“This is about raw, partisan, political power.”
Senate Democratic whip Anthony Williams (D-Philadelphia) laid it out in no uncertain terms. “We’re crossing a historical marker,” he told LNP | Lancaster Online.
He’s talking about the Pennsylvania Republican-controlled legislature and its new found toy – passing constitutional amendments that cannot be vetoed by Gov. Tom Wolf.
Unlike many western states, such as California, Colorado and Oregon, Pennsylvania does not have a citizen referendum process that lets voters place legislation on the ballot without the Legislature or governor involved.
The Keystone State’s procedure requires a proposed amendment to be passed in two successive sessions of the Legislature before it can be placed on the ballot for voters to reject or approve.
In the spring 2021 election, there were four constitutional amendments on the primary ballot, including two that were directed at Wolf – a resolution terminating or extending a disaster emergency declaration need not be presented to the governor for his signature; and disaster declarations would be limited to no more than 21 days, allowing time for the General Assembly to be called into session and meet possible emergency needs. Both passed with just over 1.16 out of 2.25 million votes or between 51-52 percent.
Pennsylvania has 8.7 million registered voters. That’s less than 30 percent of the people making a decision on amending the state’s Constitution.
Williams’ warning comes as the General Assembly is one step away from placing on the ballot a resolution stating there is no constitutional right to abortion and no requirement for taxpayers to pay for one. Should the Legislature pass the same amendment that it did early in the month in next year’s session, the question could be put to voters as early as the 2023 spring primary.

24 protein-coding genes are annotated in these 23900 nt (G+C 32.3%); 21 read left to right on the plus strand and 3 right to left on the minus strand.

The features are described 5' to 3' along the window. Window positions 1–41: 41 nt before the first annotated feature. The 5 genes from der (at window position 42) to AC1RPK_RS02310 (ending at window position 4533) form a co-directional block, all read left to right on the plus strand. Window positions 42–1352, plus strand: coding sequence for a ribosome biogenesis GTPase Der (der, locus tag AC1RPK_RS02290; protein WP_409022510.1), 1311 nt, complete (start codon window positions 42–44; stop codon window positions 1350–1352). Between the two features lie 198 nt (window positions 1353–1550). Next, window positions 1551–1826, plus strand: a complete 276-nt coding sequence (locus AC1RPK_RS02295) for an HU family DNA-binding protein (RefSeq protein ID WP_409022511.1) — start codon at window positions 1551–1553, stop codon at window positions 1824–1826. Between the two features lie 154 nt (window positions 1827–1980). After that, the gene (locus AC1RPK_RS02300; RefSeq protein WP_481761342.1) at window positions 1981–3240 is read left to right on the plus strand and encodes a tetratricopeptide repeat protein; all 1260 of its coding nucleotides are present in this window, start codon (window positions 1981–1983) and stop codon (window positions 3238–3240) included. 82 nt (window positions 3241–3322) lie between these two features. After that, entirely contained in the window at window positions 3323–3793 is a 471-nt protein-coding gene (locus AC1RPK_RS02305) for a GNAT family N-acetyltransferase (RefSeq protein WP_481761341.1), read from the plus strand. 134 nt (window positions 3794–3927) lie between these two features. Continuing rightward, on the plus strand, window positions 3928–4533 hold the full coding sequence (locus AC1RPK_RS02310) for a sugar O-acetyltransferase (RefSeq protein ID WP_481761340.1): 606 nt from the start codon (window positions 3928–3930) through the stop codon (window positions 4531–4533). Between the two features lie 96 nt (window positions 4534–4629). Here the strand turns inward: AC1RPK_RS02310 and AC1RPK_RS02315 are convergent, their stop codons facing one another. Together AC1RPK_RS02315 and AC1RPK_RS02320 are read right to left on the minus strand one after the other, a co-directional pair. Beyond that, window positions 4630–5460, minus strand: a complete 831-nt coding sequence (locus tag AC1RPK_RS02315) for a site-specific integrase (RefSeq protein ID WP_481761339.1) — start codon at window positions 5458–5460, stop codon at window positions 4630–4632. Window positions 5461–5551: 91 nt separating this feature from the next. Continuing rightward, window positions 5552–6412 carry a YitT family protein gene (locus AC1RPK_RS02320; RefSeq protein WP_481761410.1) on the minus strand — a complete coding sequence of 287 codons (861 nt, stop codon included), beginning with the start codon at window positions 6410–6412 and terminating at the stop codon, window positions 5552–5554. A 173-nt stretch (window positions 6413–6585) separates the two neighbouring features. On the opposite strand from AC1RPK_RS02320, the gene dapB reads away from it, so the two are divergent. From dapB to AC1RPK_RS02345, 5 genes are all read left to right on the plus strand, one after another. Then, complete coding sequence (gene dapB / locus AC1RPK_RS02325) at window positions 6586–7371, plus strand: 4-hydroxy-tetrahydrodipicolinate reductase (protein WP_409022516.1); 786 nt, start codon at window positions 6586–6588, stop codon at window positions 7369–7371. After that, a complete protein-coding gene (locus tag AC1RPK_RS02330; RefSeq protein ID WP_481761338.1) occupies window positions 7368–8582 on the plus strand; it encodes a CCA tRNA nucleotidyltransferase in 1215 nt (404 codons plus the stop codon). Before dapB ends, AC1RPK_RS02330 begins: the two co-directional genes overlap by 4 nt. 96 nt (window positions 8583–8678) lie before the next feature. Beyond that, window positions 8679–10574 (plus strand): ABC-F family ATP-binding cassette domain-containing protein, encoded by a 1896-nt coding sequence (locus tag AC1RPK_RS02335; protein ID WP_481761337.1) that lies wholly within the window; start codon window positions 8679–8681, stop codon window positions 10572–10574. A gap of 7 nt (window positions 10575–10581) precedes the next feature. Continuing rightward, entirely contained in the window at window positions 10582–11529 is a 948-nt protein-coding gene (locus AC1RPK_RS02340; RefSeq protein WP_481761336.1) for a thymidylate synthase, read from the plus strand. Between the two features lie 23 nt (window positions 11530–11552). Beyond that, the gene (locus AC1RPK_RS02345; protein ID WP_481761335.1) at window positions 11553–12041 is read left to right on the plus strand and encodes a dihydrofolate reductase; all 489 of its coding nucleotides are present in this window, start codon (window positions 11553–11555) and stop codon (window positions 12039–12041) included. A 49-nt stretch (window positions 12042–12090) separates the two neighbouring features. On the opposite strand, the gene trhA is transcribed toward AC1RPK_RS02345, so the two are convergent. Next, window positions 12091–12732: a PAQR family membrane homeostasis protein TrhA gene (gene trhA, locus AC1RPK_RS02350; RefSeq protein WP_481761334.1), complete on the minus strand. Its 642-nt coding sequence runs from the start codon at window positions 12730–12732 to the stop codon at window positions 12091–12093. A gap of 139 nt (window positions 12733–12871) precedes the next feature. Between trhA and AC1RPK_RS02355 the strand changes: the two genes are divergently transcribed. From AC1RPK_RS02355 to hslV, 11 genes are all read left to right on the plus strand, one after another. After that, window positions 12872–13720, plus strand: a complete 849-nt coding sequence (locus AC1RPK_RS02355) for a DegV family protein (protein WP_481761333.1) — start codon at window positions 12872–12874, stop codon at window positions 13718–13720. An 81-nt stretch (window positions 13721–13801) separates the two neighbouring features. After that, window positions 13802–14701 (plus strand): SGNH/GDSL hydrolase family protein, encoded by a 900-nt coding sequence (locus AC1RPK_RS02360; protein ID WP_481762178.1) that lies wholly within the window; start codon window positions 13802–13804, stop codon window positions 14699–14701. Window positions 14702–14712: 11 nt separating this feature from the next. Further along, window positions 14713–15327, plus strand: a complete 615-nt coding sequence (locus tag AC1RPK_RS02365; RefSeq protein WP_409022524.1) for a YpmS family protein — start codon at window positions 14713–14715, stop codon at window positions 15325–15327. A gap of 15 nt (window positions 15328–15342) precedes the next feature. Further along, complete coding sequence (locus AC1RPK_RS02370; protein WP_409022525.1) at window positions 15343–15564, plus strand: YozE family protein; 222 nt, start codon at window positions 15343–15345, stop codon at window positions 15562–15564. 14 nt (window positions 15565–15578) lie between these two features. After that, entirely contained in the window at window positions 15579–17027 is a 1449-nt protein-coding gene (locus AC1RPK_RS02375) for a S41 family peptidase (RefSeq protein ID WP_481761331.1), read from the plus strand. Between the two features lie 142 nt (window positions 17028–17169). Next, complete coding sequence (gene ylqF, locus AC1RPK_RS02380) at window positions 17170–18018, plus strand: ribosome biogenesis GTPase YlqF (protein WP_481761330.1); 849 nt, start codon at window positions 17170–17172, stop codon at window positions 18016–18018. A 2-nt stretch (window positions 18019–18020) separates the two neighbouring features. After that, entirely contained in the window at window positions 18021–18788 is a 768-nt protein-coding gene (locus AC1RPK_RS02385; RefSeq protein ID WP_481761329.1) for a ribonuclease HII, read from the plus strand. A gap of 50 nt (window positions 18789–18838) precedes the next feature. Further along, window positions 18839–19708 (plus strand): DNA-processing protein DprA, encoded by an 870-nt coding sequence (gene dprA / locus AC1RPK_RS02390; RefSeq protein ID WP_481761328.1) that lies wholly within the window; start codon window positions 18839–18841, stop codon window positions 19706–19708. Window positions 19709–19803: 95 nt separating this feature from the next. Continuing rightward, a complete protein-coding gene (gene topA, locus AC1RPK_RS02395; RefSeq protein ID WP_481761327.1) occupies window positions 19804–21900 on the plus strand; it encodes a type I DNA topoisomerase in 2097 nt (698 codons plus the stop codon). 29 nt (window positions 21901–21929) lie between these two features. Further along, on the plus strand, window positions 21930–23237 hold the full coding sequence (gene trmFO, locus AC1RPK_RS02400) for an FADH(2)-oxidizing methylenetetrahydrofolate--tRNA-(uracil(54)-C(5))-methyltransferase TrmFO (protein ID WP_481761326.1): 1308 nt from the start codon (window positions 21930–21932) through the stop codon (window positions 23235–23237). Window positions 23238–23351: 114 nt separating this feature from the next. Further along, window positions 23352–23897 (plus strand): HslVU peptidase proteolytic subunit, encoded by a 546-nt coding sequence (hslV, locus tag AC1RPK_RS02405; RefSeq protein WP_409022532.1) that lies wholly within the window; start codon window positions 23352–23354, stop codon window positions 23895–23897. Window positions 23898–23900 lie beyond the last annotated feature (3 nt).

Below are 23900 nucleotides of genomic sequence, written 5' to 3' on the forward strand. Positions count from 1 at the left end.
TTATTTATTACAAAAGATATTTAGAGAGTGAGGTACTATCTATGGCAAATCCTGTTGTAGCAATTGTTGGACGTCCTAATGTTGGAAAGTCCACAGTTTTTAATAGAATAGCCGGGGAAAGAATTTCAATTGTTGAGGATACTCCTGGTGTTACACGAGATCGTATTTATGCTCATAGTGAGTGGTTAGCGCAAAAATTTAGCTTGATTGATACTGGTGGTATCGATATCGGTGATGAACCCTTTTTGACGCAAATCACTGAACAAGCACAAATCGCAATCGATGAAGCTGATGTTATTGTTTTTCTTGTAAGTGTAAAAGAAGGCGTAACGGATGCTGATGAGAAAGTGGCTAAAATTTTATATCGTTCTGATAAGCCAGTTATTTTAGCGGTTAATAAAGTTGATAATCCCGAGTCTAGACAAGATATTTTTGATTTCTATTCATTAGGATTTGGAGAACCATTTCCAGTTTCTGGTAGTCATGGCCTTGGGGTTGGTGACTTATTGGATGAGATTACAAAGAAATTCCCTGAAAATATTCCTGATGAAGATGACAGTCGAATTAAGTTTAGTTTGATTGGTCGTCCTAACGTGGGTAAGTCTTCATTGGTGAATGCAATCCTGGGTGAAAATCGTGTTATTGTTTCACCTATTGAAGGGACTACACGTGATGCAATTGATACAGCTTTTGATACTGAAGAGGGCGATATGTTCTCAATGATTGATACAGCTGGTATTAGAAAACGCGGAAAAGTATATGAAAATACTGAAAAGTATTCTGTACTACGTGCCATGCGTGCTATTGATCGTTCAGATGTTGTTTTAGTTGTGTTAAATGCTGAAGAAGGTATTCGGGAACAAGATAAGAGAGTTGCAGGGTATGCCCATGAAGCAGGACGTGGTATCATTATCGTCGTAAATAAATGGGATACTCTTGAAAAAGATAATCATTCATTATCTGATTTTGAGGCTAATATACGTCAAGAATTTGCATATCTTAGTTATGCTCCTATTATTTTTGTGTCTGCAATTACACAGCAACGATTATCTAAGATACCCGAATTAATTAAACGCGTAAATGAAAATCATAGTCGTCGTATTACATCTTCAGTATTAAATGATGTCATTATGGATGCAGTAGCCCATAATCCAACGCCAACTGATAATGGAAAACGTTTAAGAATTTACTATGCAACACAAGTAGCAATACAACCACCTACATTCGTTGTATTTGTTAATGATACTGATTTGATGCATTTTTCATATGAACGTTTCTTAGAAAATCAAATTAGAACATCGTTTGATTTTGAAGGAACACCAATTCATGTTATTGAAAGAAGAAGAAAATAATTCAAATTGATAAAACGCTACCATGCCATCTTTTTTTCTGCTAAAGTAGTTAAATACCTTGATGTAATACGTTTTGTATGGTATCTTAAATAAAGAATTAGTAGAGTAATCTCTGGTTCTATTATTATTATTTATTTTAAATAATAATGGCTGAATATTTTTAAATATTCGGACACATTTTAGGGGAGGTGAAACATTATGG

The Philadelphia senator sees the use of end-around joint resolutions to change the constitution as a trend. In the current two-year session, 41 resolutions have been introduced to change the Pennsylvania Constitution — 38 by Republicans and three by Democrats.
There are legitimate reasons to change the constitution to enact policy, Williams acknowledged. But cutting the governor and the courts out of a final decision disrupts a process that has worked for decades.
Republicans see it differently.
Republicans say using this process lets voters decide and evens the scales if the governor wields a heavy veto pen.
Sen. Scott Martin (R-Lancaster) told LNP: “When the door is slammed shut on something we believe the vast majority of people support, we have to move forward.”
One of the problems inherent with the amendment process is the difference in beliefs between the not only the majority and minority parties, but also the “wishes of the people.”
Senate Majority Leader Kim Ward (R-Westmoreland) wrote an editorial on election integrity in Pennsylvania. In the editorial, she wrote about the measures requiring voter ID and election audits as part of the constitutional amendment process. She quoted a “Muhlenberg College poll found 40% of voters didn’t trust the results of the 2020 election,” despite the findings of the January 6th Special Committee that the person with the largest megaphone – former President Donald Trump – knew that the election was not fraudulent.
“This is just us giving the people of Pennsylvania the ability to put their voice in what their laws are.” Ward said. It is “taking power back to the Legislature and away from the (Pennsylvania) Supreme Court.”
Ward’s mention of the court is important. Passing an amendment gives the Legislature double protection against seeing legislation they favor being overturned. The Supreme Court has a Democratic majority that Republicans accuse of meddling too much in policy, such as when the justices declared ballot drop boxes to be legal ahead of the 2020 election.
“The Pennsylvania Supreme Court is a creature of the constitution,” and therefore unlikely to challenge its underlying authority,” said former federal prosecutor Bruce Antkowiak, a professor at Saint Vincent College.
Constitutional amendments are not immune from a federal court challenge, Antkowiak said. But those challenging the amendment would have to show it violates the U.S. Constitution, he said.